The Running Whys – Mark Scott

2015 Bluenose Marathon FinishThis story appeared in the Daily Gleaner on Aug. 27.

As a 40th birthday present to himself, Mark Scott adopted a philosophy of go big or go home.

So on Oct. 16, the Fredericton resident will be in Pownal, Maine, with eight of his running friends for the Big Brad Ultra, an 80-kilometre trail run that will test his endurance, commitment to training and reward a running career that has already achieved plenty in just six years.

I got it in my head that I wanted to do something memorable,” said Scott, who lives in the city with his wife Wendy and two daughters.

After four marathons in two years, I decided I was ready for a new challenge and this is what I decided on.

It continues his advancement in the sport that started as a move to stay healthy, a goal that keeps him active as he approaches his milestone celebration in December.

Now 17 years into a provincial civic service career, Scott realized in the fall of 2010 that he needed to make good on some plans to keep fit. After some discussions with a couple of friends, he decided to immediately prepare for the Fredericton Marathon in May, 2011.

All or nothing, right from the beginning.

At the time, I was starting to realize I cannot sit around and do nothing in terms of exercise,” Scott said.

“A friend of mine said it might be something to run the 10K at the Fredericton Marathon.

At the time, I could not run to the end of my street. I mentioned this to another friend of mine who was an accomplished athlete and he said if I could run 10K, I could run 21K. With nine months to train, for some reason, it made sense in my head.

He trained, raced and survived in fine shape and from there, he’d race only a few races each year.

However, in the winter of 2014, he thought he’d step things up again and registered for the full marathon that May in Fredericton.2016 Rompin' Rockwood 25k Trail Race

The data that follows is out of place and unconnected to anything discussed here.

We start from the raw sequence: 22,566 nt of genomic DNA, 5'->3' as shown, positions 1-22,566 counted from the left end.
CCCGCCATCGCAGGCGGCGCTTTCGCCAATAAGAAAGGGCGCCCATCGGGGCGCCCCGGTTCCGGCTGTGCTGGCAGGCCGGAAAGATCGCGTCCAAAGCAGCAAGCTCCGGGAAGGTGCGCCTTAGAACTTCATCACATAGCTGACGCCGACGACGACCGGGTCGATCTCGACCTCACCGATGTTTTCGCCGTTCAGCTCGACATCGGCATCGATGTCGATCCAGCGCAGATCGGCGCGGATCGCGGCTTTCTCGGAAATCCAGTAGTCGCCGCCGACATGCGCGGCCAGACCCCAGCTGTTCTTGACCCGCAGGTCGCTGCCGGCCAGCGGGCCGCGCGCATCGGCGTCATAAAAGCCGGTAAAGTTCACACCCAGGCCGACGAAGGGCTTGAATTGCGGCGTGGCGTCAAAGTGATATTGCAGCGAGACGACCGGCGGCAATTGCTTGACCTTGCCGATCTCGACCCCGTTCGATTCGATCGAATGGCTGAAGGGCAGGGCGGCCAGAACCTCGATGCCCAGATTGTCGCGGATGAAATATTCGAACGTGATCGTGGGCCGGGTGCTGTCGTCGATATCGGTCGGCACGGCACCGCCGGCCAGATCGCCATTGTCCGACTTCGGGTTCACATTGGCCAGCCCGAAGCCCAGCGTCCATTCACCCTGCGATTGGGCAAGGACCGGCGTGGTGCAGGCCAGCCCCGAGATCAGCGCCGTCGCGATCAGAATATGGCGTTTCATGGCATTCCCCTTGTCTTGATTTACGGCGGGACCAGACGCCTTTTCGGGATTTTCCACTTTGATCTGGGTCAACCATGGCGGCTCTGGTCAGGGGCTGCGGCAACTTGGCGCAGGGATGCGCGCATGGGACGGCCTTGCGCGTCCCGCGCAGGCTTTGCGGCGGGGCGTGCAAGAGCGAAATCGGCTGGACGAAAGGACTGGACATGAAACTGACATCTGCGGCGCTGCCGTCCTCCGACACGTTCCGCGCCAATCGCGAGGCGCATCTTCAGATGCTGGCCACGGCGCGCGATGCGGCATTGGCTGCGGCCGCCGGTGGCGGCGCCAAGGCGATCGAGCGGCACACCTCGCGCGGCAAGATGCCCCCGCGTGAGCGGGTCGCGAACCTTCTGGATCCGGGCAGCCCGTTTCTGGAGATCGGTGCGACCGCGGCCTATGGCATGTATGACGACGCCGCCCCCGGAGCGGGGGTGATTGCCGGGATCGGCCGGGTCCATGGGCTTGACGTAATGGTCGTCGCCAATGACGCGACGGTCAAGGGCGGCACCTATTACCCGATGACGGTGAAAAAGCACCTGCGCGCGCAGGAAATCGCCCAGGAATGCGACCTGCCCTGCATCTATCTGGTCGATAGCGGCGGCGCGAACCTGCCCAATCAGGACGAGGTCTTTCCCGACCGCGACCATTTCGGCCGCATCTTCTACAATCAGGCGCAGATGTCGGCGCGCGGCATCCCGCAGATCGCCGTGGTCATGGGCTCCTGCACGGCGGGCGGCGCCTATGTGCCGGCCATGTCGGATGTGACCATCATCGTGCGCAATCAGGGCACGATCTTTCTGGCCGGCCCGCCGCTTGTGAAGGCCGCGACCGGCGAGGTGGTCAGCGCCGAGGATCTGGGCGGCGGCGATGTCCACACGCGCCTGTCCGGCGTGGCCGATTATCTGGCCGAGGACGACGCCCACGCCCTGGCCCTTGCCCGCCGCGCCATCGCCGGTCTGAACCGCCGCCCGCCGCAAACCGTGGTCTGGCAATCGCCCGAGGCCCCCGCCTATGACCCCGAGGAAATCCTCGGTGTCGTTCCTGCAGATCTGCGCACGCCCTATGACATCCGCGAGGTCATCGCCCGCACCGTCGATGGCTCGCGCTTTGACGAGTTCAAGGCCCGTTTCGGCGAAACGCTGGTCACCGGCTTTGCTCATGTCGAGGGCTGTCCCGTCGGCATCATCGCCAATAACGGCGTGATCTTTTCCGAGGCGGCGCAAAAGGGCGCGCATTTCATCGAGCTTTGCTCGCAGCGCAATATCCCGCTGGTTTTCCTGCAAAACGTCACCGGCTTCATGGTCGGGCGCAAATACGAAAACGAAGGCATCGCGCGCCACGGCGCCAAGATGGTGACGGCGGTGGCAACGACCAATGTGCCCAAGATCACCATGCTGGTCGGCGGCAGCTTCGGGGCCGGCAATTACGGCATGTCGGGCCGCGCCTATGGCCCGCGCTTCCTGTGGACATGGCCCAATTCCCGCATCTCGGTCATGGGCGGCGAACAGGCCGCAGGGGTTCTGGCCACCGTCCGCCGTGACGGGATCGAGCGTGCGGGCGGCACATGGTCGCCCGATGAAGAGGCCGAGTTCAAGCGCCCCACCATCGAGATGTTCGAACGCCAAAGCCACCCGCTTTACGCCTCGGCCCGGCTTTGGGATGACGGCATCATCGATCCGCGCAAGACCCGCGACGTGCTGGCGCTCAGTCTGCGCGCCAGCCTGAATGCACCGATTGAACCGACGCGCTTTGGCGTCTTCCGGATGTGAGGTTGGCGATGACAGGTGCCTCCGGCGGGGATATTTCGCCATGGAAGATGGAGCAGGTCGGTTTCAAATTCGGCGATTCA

I signed up for a running clinic and it kind of snowballed from there,” he said.

He ran that marathon in May, easily his most memorable because he was so pleased he conquered the daunting distance. He then followed with the P.E.I. Marathon in October 2014, came back in 2015 with the Bluenose Marathon in Halifax and then returned to P.E.I. last fall for his fourth marathon finish.

I caught the bug right away. As soon as I finished that first one, I knew I wanted to do another one.

He made great progress and gained confidence, particularly in 2015. For example, he shaved almost 46 minutes off his time in P.E.I., dropping to 3:46.44 for the 42.2K route.

He says the social aspects and the group dedication of his running clique have made all the difference.

Once I joined that marathon running clinic, I met eight or nine people and we have been running together ever since,” Scott said of the group, which meets several times during the week and again on the weekend. “It certainly makes it a lot more enjoyable.

Several group members are running with Scott in the 80K distance in Maine while the others are going the 50K route. For the majority, it is their first formal ultra-racing experience.

Running has proven to be a major benefit for Scott and his family. Wendy is preparing for her first half marathon later this year and his girls, 12 and 8, are active as well.

I am healthier now than I ever was,” he said. “I am in better shape at 40 than I was at 20. The friends, the community, these people I run with, we get to know each other because we spend a lot of time together. It is nice to be part of that.

One area that also enhanced his appreciation came through volunteering, most notably at the Liv9 Fredericton Fall Classic.

The 34th edition of that event is coming up again on Sept. 25 (early registration deadline is Aug. 31) and Scott has fond memories of that event from several perspectives.

In 2015, it served as one of the final tune-ups for his eventual personal best time in the Prince Edward Island Marathon. And in 2014, he volunteered at the finish line.

Volunteering at a race can be just as rewarding as running a race,” he said. “If you work a water stop or hand out medals, that can be a very rewarding and inspiring experience. You do not have to run it to enjoy the event.

Kevin Barrett’s column appears every other Saturday. If you have a suggestion for a feature story, email him at or visit


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